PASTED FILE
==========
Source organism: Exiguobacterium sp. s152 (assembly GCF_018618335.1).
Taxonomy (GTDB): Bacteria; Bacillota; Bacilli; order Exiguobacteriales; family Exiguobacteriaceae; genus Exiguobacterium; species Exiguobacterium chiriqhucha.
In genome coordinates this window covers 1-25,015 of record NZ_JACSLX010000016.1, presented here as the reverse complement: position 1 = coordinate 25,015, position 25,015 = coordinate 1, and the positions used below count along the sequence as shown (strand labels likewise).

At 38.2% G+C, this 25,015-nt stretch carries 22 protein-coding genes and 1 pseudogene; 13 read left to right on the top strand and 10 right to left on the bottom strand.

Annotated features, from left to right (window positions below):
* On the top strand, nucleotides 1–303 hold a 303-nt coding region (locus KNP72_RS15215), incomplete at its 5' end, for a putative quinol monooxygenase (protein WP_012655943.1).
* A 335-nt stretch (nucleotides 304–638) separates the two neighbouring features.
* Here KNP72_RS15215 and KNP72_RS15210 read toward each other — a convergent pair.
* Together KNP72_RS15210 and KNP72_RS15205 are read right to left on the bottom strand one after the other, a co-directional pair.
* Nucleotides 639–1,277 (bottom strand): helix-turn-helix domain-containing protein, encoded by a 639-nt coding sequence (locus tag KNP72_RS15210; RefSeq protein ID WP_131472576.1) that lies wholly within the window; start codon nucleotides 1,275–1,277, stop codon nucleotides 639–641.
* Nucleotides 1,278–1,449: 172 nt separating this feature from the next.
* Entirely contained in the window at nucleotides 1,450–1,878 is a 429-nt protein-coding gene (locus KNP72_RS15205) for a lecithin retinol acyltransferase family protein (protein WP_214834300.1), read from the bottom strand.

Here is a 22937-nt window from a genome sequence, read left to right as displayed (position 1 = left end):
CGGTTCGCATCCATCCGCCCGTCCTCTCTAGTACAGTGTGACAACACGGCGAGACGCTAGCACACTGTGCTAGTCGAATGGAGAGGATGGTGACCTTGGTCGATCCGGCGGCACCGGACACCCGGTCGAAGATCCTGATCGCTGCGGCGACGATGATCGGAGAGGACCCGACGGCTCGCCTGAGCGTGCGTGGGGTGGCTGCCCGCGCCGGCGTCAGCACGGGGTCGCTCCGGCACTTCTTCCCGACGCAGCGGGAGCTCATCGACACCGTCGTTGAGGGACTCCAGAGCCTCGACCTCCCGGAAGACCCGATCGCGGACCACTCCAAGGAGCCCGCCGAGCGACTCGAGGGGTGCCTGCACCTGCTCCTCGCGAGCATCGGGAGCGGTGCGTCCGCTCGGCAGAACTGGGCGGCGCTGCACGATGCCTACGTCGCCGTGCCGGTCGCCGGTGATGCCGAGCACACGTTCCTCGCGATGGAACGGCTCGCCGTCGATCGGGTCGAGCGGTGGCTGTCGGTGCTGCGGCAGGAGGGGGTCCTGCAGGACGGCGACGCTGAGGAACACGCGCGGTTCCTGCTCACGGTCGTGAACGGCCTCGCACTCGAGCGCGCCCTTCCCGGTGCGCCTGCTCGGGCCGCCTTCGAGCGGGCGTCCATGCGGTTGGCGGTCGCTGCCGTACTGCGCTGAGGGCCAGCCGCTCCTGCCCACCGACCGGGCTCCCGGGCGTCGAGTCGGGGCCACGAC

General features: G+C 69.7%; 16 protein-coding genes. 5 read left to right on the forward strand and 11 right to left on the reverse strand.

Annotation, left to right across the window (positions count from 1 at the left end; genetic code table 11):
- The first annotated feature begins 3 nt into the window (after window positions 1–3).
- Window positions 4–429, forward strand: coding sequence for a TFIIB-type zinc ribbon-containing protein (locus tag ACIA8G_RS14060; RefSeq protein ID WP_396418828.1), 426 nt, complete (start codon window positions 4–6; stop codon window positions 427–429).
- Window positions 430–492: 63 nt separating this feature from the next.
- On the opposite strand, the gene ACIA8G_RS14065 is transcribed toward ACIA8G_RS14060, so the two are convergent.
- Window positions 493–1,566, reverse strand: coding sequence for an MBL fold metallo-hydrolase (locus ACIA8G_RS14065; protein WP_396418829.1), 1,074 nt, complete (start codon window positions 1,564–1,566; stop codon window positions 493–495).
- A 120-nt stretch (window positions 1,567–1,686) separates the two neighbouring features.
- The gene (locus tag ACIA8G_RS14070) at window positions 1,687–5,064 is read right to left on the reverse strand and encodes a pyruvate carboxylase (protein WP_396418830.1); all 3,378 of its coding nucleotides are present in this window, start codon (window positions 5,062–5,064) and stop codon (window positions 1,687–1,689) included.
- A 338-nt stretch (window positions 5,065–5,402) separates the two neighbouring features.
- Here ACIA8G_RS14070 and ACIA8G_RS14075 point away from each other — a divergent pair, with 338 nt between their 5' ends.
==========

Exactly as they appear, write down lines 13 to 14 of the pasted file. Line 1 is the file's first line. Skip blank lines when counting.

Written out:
Here is a 22937-nt window from a genome sequence, read left to right as displayed (position 1 = left end):
CGGTTCGCATCCATCCGCCCGTCCTCTCTAGTACAGTGTGACAACACGGCGAGACGCTAGCACACTGTGCTAGTCGAATGGAGAGGATGGTGACCTTGGTCGATCCGGCGGCACCGGACACCCGGTCGAAGATCCTGATCGCTGCGGCGACGATGATCGGAGAGGACCCGACGGCTCGCCTGAGCGTGCGTGGGGTGGCTGCCCGCGCCGGCGTCAGCACGGGGTCGCTCCGGCACTTCTTCCCGACGCAGCGGGAGCTCATCGACACCGTCGTTGAGGGACTCCAGAGCCTCGACCTCCCGGAAGACCCGATCGCGGACCACTCCAAGGAGCCCGCCGAGCGACTCGAGGGGTGCCTGCACCTGCTCCTCGCGAGCATCGGGAGCGGTGCGTCCGCTCGGCAGAACTGGGCGGCGCTGCACGATGCCTACGTCGCCGTGCCGGTCGCCGGTGATGCCGAGCACACGTTCCTCGCGATGGAACGGCTCGCCGTCGATCGGGTCGAGCGGTGGCTGTCGGTGCTGCGGCAGGAGGGGGTCCTGCAGGACGGCGACGCTGAGGAACACGCGCGGTTCCTGCTCACGGTCGTGAACGGCCTCGCACTCGAGCGCGCCCTTCCCGGTGCGCCTGCTCGGGCCGCCTTCGAGCGGGCGTCCATGCGGTTGGCGGTCGCTGCCGTACTGCGCTGAGGGCCAGCCGCTCCTGCCCACCGACCGGGCTCCCGGGCGTCGAGTCGGGGCCACGAC